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The Effects of Density and Spatial Distribution on Selection for Emergence Time in Prunella vulgaris (Lamiaceae)
T. E. Miller, A. A. Winn and D. W. Schemske
American Journal of Botany
Vol. 81, No. 1 (Jan., 1994), pp. 1-6
Published by: Botanical Society of America, Inc.
Stable URL: http://www.jstor.org/stable/2445555
Page Count: 6
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We investigated the effects of both overall density and variation in local density on the relationship between emergence time and final biomass in Prunella vulgaris. The relationship between emergence time and final biomass was used to quantify the pattern of selection on emergence time. Seeds were planted in flats in three different spatial distributions (hexagonal, random, high variance) at each of three overall densities (308, 769, and 3,077 seeds/m2). Individual seedlings were marked upon emergence, and their final biomass was determined after 90 days of growth. With increasing overall density, mean plant biomass decreased, but the coefficient of variation in biomass and the magnitude of directional selection for early emergence increased. Increasing variation in the spatial distribution of the plants had no effect on mean plant biomass but did significantly increase the coefficient of variation in biomass at both low and medium densities. Both the magnitude of directional selection and the curvature in the relationship between emergence time and final biomass tended to increase with increased variation in the spatial distribution. Our results suggest that both overall plant density and the spatial distribution of individuals can affect the pattern of selection on plant traits.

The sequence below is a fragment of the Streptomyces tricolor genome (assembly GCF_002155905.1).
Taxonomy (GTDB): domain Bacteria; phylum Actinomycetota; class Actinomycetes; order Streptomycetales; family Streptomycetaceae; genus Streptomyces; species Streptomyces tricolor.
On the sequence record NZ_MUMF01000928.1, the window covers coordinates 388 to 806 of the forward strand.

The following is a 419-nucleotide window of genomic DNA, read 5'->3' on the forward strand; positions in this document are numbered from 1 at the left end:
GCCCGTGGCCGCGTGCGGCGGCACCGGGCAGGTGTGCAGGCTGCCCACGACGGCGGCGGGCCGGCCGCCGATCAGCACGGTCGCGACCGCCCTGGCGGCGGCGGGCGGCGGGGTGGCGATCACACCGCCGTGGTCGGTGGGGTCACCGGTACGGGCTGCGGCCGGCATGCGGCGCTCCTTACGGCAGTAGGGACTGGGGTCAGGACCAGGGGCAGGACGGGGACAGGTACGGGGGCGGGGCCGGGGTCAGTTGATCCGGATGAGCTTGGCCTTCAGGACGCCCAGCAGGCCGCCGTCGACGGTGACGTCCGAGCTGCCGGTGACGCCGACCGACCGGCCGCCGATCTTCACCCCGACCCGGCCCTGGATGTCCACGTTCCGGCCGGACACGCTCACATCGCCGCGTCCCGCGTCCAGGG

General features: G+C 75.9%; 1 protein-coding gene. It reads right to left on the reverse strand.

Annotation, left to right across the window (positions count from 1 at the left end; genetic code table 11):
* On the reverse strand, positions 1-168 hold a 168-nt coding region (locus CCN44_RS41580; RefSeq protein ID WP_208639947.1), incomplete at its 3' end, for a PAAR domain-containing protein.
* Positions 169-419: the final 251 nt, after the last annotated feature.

American Journal of Botany © 1994 Botanical Society of America, Inc.